Transfer Taylor set to make IU football impact


When Indiana University assistant football coach Kevin Wright made a casual comment, it was serious, not sarcastic, though somewhat humorous.

“I’m looking forward to meeting him,” the Hoosiers’ tight end coach said of Khameron Taylor, who happens to be one of his players.

Sign of the times. After graduating from the University of South Alabama, Taylor transferred to Indiana for his final year of football eligibility. His getting-to-know-you party was scheduled for spring practice.

However, spring activities shut down due to the COVID-19 pandemic, so Taylor is pretty much a mystery man. If you want to see him play, check out South Alabama game film somewhere, or in the case of his new team, make a virtual connection.

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The 6-foot-4, 270-pound Taylor, from Alachua, Florida, before he joined the Jaguars, is pretty much a mountain of a tight end. Although he refers to himself as a hybrid who can block and receive, Taylor weathered a 2-10 campaign last fall and did not catch many balls.

He switched to IU for a fresh start and perhaps an enhanced role for a Big Ten team that finished 8-5. Taylor was encouraged by the recruiting texts he received that fit with his personal game plan to improve as a football player.

Taylor felt IU “had my best interests at heart. It seemed like everything was pointing toward IU.” He wanted a new team where the coaches “would bring the most out of me.”

Although Taylor was listed as a lineman-sized tight end, he said he would prefer to play at 255 pounds. He believes he can be a more active pass catcher but said “as a player, I think I bring toughness and physicality.”

Such traits are always prized at that position.

Taylor was committed to making his move at an inconvenient time. He missed out on making campus visits to form firsthand impressions of other schools, and with spring practice halted, he missed out on getting to know his teammates and coaches except through technology.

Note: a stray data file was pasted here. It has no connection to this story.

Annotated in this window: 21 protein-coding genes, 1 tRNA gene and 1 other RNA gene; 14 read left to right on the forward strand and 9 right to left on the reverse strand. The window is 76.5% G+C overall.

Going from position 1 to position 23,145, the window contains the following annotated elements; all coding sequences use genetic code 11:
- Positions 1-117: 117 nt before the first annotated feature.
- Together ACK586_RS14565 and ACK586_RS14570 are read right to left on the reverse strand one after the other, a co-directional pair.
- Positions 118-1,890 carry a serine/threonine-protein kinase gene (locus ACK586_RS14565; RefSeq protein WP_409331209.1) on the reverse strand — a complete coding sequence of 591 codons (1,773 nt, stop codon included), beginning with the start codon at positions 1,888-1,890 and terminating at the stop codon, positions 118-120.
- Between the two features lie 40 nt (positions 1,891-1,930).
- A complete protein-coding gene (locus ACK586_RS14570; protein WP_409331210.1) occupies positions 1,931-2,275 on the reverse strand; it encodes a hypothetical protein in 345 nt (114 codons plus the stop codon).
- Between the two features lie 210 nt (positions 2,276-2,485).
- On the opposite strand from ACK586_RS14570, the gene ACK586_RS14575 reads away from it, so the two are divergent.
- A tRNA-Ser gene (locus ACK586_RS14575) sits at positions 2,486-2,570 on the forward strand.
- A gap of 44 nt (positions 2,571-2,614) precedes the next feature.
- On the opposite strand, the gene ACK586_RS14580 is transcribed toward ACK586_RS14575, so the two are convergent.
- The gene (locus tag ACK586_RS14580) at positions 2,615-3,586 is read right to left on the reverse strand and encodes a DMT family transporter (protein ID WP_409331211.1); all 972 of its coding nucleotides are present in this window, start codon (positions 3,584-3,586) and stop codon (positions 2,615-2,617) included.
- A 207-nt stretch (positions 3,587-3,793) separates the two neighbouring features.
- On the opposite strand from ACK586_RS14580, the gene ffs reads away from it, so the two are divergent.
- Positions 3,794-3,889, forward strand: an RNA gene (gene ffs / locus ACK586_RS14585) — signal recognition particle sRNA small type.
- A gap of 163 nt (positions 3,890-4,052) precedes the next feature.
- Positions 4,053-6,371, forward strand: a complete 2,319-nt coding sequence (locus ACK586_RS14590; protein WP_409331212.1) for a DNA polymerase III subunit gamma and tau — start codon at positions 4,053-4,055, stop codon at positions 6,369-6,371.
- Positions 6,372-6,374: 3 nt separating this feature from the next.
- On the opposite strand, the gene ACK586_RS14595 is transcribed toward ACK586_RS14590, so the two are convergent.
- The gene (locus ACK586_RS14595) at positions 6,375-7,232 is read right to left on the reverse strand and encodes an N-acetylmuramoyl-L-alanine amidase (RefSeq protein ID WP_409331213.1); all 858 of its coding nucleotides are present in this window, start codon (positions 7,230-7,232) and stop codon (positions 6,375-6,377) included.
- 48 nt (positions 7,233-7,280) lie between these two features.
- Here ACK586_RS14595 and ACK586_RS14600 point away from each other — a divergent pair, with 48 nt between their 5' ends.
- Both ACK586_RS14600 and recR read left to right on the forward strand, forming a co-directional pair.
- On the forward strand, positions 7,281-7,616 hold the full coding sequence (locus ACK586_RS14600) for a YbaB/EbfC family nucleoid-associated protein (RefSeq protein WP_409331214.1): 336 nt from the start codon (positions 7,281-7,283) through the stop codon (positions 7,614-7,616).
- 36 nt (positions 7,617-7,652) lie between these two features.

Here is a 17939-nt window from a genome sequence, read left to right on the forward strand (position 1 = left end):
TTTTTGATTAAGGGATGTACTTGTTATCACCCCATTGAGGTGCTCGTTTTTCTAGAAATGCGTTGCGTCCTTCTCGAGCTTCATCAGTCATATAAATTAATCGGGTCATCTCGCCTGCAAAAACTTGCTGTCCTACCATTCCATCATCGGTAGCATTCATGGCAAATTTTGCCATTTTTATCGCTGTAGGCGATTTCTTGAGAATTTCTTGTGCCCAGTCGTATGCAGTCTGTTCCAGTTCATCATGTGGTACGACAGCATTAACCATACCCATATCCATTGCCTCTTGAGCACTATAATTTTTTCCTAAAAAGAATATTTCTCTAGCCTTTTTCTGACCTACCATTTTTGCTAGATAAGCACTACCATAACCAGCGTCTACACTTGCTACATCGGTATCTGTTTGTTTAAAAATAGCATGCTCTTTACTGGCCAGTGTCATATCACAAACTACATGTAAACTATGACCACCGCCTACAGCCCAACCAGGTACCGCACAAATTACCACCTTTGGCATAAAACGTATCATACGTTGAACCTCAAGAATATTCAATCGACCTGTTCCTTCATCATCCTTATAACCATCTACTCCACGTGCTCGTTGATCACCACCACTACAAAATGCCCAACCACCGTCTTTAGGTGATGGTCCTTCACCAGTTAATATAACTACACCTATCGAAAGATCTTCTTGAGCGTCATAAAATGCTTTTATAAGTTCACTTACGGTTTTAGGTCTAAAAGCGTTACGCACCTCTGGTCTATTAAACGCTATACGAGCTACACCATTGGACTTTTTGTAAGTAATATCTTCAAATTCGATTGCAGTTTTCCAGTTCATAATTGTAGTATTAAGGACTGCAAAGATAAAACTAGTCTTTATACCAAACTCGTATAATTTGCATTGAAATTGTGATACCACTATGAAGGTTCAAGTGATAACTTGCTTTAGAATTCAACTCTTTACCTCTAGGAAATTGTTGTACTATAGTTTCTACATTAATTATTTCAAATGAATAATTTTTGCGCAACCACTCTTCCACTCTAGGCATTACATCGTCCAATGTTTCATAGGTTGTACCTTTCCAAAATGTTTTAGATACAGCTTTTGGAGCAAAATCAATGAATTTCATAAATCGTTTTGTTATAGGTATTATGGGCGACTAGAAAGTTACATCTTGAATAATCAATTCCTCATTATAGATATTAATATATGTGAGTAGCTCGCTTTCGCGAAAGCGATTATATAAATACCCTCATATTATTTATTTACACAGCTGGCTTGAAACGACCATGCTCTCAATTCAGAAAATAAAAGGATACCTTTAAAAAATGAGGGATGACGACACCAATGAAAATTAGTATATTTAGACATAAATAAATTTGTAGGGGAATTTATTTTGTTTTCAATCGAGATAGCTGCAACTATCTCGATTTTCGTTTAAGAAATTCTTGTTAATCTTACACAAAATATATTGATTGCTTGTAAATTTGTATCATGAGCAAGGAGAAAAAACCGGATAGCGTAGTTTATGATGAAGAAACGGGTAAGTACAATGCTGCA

“I couldn’t travel,” Taylor said.

Not ideal. Taylor has been making friends with teammates through technology connections, though it is not the same.

If Taylor wants to talk weirdness in making a transition, he can just chat with Wright. Wright was hired by IU in January, got an apartment in Indiana before spring practice, then when sports shut down for the season, returned to his house in Florida.

He has been coaching long distance, communicating with holdovers and Taylor by Zooming and the like. Players have received marching orders, drills that can get them in shape and keep them in shape, tools to ready them for the day they report for the fall season.

“I think we’ll find out who really stepped up at the end of the day,” Wright said. “Everyone looks great in the virtual world.”

Wright must have vainer Facebook friends who were actually dressing well, eating well and getting haircuts during the coronavirus restrictions to say how great everyone appears in the virtual world.

Though that was not exactly what he meant. Maybe you can fool a coach in the virtual world more than the real world, though the coaches don’t want to believe that.

Taylor presents a possible conundrum for the Hoosiers. Perhaps his potential is so high he can be a game-changer. Or losing out on practice time and having only one season with the program may mean he will peak after the 2020 season.

“You can’t replace experience,” Wright said. “He’s just got to come in and learn the offense.”

And also beat out any holdovers for playing time.

Grant Heard, another IU assistant coach, emphasized how important it is for players to give value to this strange interim to show they are “self-motivated. What you said you’ve been doing is going to be shown.”

Veteran players are going to have to be leaders and help lead the younger guys who do not have the same level of experience, Heard said.

Taylor has experience, but with another team, not automatically a background that tracks precisely with the IU way of doing things. He wants to make an impression in-person.

“I can’t wait,” Taylor said. “I can’t wait to get there. I want to get going.”

So does the rest of college football.

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